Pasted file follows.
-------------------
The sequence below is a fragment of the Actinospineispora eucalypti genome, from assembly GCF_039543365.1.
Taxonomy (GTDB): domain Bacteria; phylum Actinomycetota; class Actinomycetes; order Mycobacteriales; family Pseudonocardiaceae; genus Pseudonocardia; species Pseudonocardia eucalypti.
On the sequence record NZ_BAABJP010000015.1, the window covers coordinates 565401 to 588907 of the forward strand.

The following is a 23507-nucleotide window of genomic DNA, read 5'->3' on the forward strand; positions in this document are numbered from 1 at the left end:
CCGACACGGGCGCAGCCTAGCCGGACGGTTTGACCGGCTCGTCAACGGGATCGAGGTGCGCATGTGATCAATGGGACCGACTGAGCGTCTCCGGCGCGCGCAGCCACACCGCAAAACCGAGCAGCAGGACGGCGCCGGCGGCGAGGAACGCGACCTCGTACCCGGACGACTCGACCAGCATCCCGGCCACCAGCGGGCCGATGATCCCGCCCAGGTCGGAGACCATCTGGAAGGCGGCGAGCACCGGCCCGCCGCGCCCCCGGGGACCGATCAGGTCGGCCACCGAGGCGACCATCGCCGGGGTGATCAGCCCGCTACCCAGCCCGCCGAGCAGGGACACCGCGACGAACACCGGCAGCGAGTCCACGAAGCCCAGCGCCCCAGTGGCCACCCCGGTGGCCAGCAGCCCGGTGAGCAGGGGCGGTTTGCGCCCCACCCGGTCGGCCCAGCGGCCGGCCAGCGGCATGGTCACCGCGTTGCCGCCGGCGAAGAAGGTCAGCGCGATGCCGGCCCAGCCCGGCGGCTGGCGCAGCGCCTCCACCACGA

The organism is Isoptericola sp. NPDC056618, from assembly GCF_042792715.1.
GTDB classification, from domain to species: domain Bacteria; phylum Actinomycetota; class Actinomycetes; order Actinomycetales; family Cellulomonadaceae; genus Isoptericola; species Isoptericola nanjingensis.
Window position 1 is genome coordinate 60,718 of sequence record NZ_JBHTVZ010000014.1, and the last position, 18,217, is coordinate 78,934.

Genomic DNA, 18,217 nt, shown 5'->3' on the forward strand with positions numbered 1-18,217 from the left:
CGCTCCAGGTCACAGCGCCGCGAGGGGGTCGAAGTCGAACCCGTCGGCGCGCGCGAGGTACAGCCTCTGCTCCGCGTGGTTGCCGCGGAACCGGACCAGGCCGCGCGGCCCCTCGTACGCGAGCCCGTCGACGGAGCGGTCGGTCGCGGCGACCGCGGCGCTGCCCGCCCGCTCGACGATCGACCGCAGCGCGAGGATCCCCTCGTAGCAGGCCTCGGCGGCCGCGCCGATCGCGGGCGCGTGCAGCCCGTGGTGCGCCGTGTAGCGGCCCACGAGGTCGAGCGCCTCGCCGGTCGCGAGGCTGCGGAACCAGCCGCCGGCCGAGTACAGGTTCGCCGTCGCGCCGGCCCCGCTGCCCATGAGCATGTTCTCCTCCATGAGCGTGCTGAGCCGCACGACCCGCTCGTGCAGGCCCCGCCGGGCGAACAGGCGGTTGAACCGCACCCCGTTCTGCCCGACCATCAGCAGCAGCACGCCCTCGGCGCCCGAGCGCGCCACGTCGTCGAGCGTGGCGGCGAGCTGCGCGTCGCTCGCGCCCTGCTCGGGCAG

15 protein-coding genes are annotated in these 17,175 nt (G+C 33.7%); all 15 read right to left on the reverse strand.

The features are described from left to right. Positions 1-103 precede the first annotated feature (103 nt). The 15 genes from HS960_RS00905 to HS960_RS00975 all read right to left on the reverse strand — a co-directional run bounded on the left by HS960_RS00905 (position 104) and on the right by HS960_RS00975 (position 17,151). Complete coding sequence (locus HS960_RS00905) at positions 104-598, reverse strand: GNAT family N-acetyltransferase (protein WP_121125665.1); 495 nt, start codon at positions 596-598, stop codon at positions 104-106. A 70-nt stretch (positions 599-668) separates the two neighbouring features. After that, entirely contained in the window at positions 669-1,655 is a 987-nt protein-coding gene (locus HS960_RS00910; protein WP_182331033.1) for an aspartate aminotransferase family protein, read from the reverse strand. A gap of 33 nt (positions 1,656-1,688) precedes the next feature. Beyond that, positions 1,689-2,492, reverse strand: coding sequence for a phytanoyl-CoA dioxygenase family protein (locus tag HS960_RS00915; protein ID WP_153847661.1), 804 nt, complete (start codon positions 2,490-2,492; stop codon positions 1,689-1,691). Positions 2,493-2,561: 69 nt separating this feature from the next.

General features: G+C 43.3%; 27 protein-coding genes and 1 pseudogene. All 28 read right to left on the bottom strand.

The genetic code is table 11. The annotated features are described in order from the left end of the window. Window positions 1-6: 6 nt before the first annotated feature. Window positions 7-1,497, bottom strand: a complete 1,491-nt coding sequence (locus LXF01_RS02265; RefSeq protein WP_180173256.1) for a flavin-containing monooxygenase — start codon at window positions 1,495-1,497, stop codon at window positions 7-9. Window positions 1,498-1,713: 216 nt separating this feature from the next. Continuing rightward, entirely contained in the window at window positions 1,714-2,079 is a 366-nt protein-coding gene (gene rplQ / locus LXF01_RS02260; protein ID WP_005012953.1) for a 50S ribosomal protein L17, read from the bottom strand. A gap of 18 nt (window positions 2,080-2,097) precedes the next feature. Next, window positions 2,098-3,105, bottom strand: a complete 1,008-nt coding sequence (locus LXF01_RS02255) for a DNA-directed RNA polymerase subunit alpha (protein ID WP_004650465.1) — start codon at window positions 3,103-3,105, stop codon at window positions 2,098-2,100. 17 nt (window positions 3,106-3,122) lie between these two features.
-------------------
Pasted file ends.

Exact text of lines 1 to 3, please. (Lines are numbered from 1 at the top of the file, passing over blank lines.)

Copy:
The sequence below is a fragment of the Actinospineispora eucalypti genome, from assembly GCF_039543365.1.
Taxonomy (GTDB): domain Bacteria; phylum Actinomycetota; class Actinomycetes; order Mycobacteriales; family Pseudonocardiaceae; genus Pseudonocardia; species Pseudonocardia eucalypti.
On the sequence record NZ_BAABJP010000015.1, the window covers coordinates 565401 to 588907 of the forward strand.